Will Shakespeare finds himself momentarily lost for words and invents a new one – thingamabob – which instantly becomes all the rage in Elizabethan England. Queen Elizabeth I instantly demands he produce one, by royal command, and he has to cobble something together or lose his head.


Nonagenarian little old ladies can be easily identified by the fact that they’re each followed about by a thingamabob, which is a little bouncy squeaky thing, like a cross between a space hopper and a tribble, which won’t leave them alone. There they all are in the park, swatting at these troublesome thingamabobs with their umbrellas.


When anybody reaches the ripe old age of 90, their nonagenarian status is celebrated by awarding them a Rolex watch. The only trouble is, it’s a big garish one, plastered with diamonds, and the streets are filled with old folk dressed up in flashy watches and gold chains like gangster rappers.


All Nissan Skyline sports cars comes with a Rolex attached to the front of the bonnet so the driver can time themselves as they lap the Nürburgring in Germany. It’s also used as a means of handicapping the faster ones. The quicker you drive, the bigger watch you have to have, thus not only increasing drag, but also preventing the driver from seeing where they’re going, and slowing them down. At least they know exactly what time they crashed.


As a party trick, someone drives their Skyline around the inside of their filter coffee machine, like a fairground wall of death. Round and round they go, until they’re almost vertical up the sides, kicking up great rooster tails of coffee grounds and leaving tyre tracks in the paper filter.


After heavy rain sluices cauliflowers into the drains, you have to insert big filters to stop them clogging everything up, otherwise they create the most awful stench of rotting vegetation.


When your grandfather gets on a bit and loses his teeth, the only thing he can eat is mulched up very well-pureed cauliflower, which you have to cook for him in giant vats until it goes grey, and then put through a blender, at which point he packs it into his cheeks like a hamster. Grandfathers only have to be fed once a week using this method.


Grandfathers are not acquired in the usual way, but introduced into the family nest like cuckoos, in the hopes that they’ll be cared for like the other family members. Of course, grandfathers can be bigger and more aggressive than other relatives, and often push them out of the nest using their Zimmer frames.


Swiss cuckoo clocks are using tortoises instead of the more traditional birds to call the time. At the top of the hour the doors open and a tortoise emerges, very, very slowly, on the end of a spring. It can take these clocks several days to strike noon and midnight.


To keep your tortoise warm in winter, you cover his shell in carpet, preferably shag pile, so there’s all these tortoises ambling about with multicoloured carpet stuck to their backs.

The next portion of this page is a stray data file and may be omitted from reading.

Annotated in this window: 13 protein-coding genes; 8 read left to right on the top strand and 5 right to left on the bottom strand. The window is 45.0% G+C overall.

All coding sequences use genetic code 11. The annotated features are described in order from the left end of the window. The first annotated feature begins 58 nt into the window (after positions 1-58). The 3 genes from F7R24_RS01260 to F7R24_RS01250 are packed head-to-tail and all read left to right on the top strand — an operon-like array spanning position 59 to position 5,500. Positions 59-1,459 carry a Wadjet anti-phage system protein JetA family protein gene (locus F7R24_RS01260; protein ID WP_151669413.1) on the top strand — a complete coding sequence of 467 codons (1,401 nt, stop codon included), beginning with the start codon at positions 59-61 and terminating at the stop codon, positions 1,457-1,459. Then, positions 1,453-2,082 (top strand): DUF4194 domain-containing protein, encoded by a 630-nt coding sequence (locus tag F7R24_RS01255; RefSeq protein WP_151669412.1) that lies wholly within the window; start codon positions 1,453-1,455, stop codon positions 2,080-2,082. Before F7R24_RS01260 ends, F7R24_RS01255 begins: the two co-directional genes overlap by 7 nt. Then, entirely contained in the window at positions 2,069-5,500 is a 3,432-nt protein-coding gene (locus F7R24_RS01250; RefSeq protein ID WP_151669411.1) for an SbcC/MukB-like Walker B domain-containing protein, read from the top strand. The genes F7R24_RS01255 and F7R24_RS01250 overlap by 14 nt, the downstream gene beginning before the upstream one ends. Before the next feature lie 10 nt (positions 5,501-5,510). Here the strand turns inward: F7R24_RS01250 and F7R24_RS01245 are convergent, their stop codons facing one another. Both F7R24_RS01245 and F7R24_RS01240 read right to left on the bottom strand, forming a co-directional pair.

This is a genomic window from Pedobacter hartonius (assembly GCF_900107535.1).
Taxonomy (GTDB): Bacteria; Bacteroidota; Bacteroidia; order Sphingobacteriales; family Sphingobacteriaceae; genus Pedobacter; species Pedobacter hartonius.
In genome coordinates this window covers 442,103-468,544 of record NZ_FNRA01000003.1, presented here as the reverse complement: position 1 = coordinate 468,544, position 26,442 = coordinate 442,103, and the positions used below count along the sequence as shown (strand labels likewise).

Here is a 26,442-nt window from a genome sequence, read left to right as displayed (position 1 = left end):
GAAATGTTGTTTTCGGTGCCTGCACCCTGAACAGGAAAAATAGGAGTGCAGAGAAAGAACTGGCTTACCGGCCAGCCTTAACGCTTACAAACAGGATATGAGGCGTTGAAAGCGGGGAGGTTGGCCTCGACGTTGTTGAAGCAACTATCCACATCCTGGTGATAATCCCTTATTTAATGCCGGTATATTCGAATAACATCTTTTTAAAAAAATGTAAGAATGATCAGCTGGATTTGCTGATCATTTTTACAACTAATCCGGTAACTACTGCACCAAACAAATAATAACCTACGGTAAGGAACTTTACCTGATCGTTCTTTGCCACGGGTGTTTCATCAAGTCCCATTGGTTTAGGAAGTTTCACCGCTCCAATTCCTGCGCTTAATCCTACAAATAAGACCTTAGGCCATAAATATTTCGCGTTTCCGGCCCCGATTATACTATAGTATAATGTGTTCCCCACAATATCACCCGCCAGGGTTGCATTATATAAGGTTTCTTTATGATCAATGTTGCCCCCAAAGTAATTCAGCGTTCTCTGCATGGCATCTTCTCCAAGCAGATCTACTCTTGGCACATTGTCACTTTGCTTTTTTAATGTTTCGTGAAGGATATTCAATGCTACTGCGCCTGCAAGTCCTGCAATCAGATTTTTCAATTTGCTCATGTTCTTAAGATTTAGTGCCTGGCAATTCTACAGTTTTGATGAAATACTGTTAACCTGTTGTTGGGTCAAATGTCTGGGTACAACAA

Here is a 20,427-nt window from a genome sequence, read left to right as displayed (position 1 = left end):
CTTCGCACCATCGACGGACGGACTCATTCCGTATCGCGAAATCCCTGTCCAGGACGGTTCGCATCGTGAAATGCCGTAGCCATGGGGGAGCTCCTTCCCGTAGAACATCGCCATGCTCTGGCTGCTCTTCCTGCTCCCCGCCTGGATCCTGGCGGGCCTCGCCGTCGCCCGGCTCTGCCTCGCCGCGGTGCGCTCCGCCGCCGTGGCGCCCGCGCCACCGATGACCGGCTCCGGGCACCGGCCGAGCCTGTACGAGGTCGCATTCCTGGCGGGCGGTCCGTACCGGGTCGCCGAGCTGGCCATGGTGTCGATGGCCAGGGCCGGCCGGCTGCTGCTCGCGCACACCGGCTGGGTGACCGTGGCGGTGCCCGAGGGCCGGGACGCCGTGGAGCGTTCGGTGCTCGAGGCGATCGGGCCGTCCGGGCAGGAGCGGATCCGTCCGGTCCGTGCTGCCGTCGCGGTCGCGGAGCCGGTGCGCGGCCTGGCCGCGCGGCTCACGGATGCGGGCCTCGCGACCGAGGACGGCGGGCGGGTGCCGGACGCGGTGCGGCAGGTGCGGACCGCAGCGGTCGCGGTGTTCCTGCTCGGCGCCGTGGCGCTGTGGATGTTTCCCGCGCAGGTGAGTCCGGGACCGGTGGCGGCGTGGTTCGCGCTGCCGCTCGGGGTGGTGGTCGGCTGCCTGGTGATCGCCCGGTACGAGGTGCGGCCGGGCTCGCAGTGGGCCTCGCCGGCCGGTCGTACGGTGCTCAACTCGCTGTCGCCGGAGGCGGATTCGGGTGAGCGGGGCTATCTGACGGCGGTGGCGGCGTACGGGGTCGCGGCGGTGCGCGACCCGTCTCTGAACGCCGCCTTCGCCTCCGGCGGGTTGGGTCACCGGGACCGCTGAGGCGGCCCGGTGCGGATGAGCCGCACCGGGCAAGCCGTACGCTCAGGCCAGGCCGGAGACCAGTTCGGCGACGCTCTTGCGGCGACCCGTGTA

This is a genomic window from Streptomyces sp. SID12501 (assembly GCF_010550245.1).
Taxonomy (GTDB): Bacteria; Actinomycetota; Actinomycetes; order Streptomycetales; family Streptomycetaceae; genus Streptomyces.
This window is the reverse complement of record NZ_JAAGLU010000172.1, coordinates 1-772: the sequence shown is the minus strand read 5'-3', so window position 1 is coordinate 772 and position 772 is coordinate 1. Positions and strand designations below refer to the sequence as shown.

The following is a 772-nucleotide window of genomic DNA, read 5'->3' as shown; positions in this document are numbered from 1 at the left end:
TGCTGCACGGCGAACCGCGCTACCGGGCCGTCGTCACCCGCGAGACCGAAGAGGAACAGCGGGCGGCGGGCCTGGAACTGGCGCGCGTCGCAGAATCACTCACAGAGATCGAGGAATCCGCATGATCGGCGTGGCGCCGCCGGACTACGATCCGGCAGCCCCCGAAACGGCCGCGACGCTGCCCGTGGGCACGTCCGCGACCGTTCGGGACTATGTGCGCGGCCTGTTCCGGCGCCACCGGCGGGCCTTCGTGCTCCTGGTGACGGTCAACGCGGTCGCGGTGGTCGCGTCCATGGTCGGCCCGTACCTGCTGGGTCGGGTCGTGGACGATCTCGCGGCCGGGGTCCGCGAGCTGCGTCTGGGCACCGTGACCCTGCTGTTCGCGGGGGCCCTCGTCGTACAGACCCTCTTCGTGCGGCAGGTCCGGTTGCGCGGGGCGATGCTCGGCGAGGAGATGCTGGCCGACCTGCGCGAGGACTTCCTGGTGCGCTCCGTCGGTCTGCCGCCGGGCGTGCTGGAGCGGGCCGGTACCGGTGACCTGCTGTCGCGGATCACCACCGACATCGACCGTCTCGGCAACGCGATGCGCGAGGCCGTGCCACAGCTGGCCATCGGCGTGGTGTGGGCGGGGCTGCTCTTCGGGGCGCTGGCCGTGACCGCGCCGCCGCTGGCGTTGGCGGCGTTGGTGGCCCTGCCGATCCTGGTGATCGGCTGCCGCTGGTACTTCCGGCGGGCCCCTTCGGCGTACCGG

I have to say that Derren Brown’s own list – and the explanation of the links between the words – was probably much better and far more amusing than my own. But you get the idea. If anyone can come up with sillier or more vivid connections, please feel free. But let me know how you get on. Because, it’s rather nice to know that this fertile imagination we have can be put to other uses, isn’t it?

This week’s Word of the Week is dunkelflaute, (pronounced “dun-kel-flout-er”), which is German for ‘dark doldrums’, but which has been adopted by the renewable energy industry for what happens to electricity output from solar panels when the sun doesn’t shine, or from wind turbines on a still day. It could also be applied to what happens to writers when inspiration fails and the words don’t flow. So much more expressive than plain old ‘writer’s block’.

So, they were muckspreading in the field next to the garden last week,

and Dido clearly has NO common sense!



  1. I read a book in college (good God, 45 years-ish ago) about memory tricks, and this was one of them. For YEARS I could remember my list of words, mostly, and can STILL remember a few of them. It's a technique that CAN work, but you have to work at IT. A similar/related technique for remembering people's names: look at them and find features of them that really stick out, and them make a similarly fantastical image that relates their looks to their name. There was a guy I knew at the time named Dan Sisler (see, I STILL remember, and haven't seen the guy for 45 years!) He was already going bald, had a big, high forehead, and I visualized a frying PAN SIZZLing on his forehead. Worked like a charm.

    1. I love that idea, EvKa, although I fear I'd bump into the gentleman in question at a later date and say, "I remember you. You're Dan Forehead!"

  2. I'm glad that I'm not the only one who can't recall why I came up stairs. Trouble is, I often can't remember why I was downstairs in the first place...

  3. I'm just happy if I can remember where the stairs are....

  4. In 1956, Psychologist George Miller wrote a famous paper "The Magic Number Seven - plus or minus two" describing the limits on human memory. I'm pleased to see that someone has monetised it!
    -- Stan, the educational psychologist!

    My problem is that I never remember to create a mnemonic.